“Global stock investors are taking a fresh look at the Philippines, and they like what they see,” says Minoru Satake in the Nikkei Asian Review.
The Philippines Stock Exchange Index (PSEi) suffered a volatile 2013 as foreign investors began bailing out of emerging markets everywhere on the back of the US Federal Reserve’s announcement that it would wind down its quantitative easing policies.
But an eye-catching economic performance – GDP grew at 7.2% last year – is starting to lure overseas investors back.
Foreigners have been net buyers of Philippines shares every week since early February and have accounted for around half of all trading this year. The PSEi has risen more than 16% since the beginning of January and confidence is high.
It’s quite a turnaround for what used to be a “laggard” stock market, says Assif Shameen in Barron’s – but deservedly so. The Philippines has undergone significant changes since Benigno Aquino became president four years ago and immediately embarked on a programme of economic reforms and anti-corruption measures.
Today, it is viewed in a much more favourable light internationally and its strengths are widely recognised. These include “the most favourable demographics in Asia”, “a dynamic, literate, English-speaking workforce”, relatively low debt, a big external surplus, fast-growing services, andbanks with a loan-to-deposit ratio of just 60%.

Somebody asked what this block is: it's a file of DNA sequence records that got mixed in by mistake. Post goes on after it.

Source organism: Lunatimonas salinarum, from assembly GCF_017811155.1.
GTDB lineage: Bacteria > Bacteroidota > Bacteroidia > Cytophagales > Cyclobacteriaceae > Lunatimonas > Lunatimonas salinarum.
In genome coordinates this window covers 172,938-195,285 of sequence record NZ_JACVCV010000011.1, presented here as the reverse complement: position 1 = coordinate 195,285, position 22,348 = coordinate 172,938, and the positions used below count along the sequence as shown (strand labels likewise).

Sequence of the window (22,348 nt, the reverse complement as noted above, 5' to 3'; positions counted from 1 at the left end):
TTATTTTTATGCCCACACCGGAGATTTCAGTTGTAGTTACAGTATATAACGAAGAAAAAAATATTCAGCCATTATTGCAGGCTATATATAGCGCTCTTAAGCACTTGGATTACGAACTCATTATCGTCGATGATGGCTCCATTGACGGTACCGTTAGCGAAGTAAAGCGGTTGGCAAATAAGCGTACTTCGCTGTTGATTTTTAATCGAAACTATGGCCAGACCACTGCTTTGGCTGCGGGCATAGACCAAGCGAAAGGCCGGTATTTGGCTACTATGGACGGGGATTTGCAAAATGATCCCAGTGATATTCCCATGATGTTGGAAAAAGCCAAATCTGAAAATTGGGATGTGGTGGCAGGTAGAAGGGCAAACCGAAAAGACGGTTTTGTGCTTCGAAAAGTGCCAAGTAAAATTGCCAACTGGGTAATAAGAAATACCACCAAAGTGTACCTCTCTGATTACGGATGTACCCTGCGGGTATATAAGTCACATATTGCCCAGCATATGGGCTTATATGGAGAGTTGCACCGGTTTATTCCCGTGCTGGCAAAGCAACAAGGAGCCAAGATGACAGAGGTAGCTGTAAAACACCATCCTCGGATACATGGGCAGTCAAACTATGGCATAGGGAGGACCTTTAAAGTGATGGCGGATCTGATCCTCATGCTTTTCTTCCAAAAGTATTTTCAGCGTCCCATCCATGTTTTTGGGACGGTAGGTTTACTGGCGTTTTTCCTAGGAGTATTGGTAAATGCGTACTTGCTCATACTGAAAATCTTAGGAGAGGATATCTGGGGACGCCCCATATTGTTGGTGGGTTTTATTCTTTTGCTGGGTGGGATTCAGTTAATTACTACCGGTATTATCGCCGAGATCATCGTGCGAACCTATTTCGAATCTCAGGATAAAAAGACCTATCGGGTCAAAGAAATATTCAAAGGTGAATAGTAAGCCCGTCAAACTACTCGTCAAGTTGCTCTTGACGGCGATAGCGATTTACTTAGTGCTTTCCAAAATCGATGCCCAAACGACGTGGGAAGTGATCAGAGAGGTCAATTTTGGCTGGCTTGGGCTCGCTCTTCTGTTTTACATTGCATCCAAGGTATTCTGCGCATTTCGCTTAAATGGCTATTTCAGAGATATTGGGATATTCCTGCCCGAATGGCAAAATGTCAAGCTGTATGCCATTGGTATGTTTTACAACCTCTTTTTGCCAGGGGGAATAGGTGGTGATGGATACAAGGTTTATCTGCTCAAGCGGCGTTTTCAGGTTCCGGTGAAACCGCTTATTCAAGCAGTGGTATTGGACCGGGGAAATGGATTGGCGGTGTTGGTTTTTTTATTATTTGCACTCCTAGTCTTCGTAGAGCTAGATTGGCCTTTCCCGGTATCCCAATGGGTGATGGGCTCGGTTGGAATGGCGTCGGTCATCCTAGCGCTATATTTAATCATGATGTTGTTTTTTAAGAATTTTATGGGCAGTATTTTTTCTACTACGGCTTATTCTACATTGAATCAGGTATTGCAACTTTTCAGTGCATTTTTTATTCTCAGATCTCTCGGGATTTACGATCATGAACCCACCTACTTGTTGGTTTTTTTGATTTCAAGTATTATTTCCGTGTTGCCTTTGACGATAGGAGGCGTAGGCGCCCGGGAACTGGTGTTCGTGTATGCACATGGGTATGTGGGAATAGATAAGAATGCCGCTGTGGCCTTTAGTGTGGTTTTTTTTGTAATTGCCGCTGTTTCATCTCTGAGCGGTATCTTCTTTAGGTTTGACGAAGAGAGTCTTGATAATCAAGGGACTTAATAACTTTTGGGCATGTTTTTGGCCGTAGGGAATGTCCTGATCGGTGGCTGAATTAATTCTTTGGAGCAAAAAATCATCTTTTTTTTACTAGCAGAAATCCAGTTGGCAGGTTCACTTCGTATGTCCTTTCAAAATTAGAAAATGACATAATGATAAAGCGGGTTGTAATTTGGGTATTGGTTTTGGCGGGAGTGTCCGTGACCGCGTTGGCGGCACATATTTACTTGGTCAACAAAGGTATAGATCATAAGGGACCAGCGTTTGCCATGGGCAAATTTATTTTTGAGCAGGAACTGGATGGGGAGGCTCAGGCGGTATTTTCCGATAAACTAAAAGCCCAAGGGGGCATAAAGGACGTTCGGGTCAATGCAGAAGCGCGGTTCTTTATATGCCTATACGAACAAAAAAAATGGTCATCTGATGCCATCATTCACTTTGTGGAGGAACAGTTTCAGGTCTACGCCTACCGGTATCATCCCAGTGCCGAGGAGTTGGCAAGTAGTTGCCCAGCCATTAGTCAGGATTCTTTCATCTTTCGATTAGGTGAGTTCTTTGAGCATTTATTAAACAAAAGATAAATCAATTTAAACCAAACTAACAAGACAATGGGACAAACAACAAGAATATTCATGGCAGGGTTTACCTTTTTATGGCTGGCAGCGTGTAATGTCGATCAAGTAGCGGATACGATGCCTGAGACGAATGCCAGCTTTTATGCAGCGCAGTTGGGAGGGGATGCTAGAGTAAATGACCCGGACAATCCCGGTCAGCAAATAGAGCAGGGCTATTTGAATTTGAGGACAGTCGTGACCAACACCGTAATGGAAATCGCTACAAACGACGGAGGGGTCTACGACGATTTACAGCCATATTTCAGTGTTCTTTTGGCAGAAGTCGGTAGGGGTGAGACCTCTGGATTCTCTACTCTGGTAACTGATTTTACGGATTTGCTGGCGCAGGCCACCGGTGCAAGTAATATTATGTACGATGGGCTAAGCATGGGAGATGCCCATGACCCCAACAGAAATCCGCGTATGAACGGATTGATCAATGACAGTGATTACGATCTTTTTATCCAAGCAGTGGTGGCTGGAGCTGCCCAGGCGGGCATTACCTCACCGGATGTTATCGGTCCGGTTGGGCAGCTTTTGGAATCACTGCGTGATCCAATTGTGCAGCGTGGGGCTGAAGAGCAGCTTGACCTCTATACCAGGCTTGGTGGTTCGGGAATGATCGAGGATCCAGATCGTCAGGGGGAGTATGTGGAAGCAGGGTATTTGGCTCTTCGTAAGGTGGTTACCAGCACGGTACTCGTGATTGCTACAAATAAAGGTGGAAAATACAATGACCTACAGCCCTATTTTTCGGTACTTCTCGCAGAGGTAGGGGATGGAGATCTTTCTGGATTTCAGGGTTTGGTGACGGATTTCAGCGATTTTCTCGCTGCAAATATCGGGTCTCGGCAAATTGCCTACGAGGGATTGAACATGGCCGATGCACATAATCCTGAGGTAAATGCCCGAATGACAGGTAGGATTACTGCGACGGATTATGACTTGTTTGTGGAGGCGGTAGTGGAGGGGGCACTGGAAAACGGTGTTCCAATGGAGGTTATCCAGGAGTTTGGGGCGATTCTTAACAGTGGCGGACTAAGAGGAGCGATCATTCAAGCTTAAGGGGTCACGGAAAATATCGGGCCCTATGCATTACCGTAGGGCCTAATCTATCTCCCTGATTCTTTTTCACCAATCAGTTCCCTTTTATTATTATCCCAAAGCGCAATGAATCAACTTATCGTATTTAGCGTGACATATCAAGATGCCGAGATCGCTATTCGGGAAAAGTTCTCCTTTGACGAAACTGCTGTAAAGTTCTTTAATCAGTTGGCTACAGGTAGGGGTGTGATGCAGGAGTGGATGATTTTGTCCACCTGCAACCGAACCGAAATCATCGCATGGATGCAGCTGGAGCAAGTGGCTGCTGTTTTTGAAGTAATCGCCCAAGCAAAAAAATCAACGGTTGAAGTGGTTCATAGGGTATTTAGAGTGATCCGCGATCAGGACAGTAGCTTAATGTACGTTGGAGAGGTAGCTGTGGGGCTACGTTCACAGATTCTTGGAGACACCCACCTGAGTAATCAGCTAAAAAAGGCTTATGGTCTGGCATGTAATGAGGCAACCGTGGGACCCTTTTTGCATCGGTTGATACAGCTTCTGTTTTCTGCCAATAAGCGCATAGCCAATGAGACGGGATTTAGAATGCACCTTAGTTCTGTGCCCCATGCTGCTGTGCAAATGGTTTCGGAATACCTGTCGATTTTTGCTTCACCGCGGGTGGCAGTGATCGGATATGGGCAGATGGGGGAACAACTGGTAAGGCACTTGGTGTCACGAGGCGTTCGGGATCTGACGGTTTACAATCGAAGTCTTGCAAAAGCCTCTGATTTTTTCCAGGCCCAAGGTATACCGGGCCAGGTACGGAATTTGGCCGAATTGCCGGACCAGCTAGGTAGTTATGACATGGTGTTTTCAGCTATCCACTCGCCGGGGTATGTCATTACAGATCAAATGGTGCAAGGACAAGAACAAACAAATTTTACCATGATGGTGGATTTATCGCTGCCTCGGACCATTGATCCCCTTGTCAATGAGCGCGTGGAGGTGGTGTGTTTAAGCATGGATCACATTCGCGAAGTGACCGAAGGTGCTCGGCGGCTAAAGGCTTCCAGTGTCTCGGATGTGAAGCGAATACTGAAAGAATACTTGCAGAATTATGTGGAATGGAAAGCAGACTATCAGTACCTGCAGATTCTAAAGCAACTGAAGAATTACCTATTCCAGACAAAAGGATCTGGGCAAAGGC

The economy should continue expanding at a healthy pace in 2014, say analysts at Singaporean bank DBS. Growth of 6.5% should be achievable. Whether this will be sustained over the longer term depends on whether the government manages to boost infrastructure spending to remove bottlenecks, but the signs are positive.
So the fundamentals remain encouraging. The main concern is that it is now “the most expensive market in Asia”, on a forecast price/earnings ratio of more than 18. At valuations like these, some caution is needed.
But MoneyWeek is still inclined to give the market the benefit of the doubt, given the Philippines’ considerable potential. There are still significant risks, but a small investment in a fund such as the db x-trackers MSCI Philippines ETF (LSE: XPHG) looks a good long-term bet.